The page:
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Amendment to the regulation to prevent civil sea rescue

When the Federal Ministry of Transport amended two regulations to the effect that ships used for humanitarian purposes must meet commercial safety requirements, this was tantamount to a de facto ban for some organisations. Mare Liberum e.V., in close cooperation with other sea rescue organisations, has taken legal action against the legal change. The Sea-Watch Legal Aid Fund has financially supported the legal action.

Amendment to the regulation to prevent civil sea rescue

Image Credits: Mare Liberum e.V.

The non-profit NGO Mare Liberum e.V. has been carrying out civilian human rights monitoring on the flight route between Turkey and Greece in the eastern Mediterranean, the Aegean, since 2018. In the operation with two ships, violations of law by the Greek and Turkish coast guards, as well as by the European border protection agency Frontex and ships under NATO command are repeatedly uncovered. Since March 2020, the association has been increasingly observing illegal push backs by the Greek coast guard.

On April 23, 2019, one of the ships, the MARE LIBERUM, had already received a decree of assessment from the BG Verkehr. This denied that the ship, which was registered in the category “sport and leisure purposes” in the ship register, was operated on a voluntary basis. By questioning the correct registration, safety and equipment requirements were indirectly made, which the MARE LIBERUM could hardly fulfill.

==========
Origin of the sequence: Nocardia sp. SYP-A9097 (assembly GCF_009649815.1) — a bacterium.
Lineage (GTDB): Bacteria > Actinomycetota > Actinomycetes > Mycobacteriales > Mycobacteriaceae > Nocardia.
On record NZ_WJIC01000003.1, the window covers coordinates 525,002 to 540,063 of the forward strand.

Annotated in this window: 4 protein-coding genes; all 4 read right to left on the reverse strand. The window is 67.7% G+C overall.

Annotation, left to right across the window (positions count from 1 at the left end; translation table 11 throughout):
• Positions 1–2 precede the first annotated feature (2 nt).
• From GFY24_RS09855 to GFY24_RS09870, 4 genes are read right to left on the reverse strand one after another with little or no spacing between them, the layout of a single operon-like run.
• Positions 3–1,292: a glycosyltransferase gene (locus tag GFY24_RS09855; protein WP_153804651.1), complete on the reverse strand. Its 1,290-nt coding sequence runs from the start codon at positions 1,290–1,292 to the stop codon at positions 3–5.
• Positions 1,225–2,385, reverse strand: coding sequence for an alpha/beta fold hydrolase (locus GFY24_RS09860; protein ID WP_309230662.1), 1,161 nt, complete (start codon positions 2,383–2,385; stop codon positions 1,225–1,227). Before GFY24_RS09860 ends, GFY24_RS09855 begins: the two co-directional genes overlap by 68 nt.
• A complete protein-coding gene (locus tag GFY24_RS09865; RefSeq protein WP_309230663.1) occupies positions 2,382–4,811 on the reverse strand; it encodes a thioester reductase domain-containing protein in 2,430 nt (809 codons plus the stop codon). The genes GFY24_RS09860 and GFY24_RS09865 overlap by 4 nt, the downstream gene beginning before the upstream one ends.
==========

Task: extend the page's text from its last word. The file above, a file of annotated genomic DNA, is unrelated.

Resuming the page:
In the legal dispute between Mare Liberum e.V. and the BG Verkehr, the Administrative Court of Hamburg overruled the assessment order already on May 13, 2019. After the BG Verkehr had filed an appeal, the Higher Administrative Court of Hamburg confirmed the decision in the second instance on September 5, 2019. Both courts thus took the view that the MARE LIBERUM was correctly registered and should therefore continue to expire.

In response to the decisions, the Federal Ministry of Transport (BMVI) amended the Maritime Sports Ordinance and the Ship Safety Ordinance (SchSVO) on 3rd March 2020, so that all those ships used for humanitarian or similar purposes are confronted with requirements with regard to construction, equipment and crew that otherwise, only commercial shipping has to meet. Depending on the type of boat used, such ship safety certificates are associated with high costs in the six-figure range or are objectively not feasible at all; for numerous NGOs, including Mare Liberum, Mission Lifeline and RESQSHIP, the change in the law thus amounts to a de facto ban.

In close cooperation with other sea rescue NGOs and on behalf of all those affected, Mare Liberum e.V. took legal action against the legal changes. The aim was to reverse the change of regulation. In the opinion of the lawyers involved, the changes violate higher-ranking law several times- and the administrative Court of Hamburg agreed. Indeed, the BMVI had not notified the European Commission of the changes, thereby violating the Notification Directive. The change of law is thus not effective and the ship registrations remain in force.

Thanks to the financial support of the Sea-Watch Legal Aid Fund, this important jurisprudence for civil sea rescue was made possible.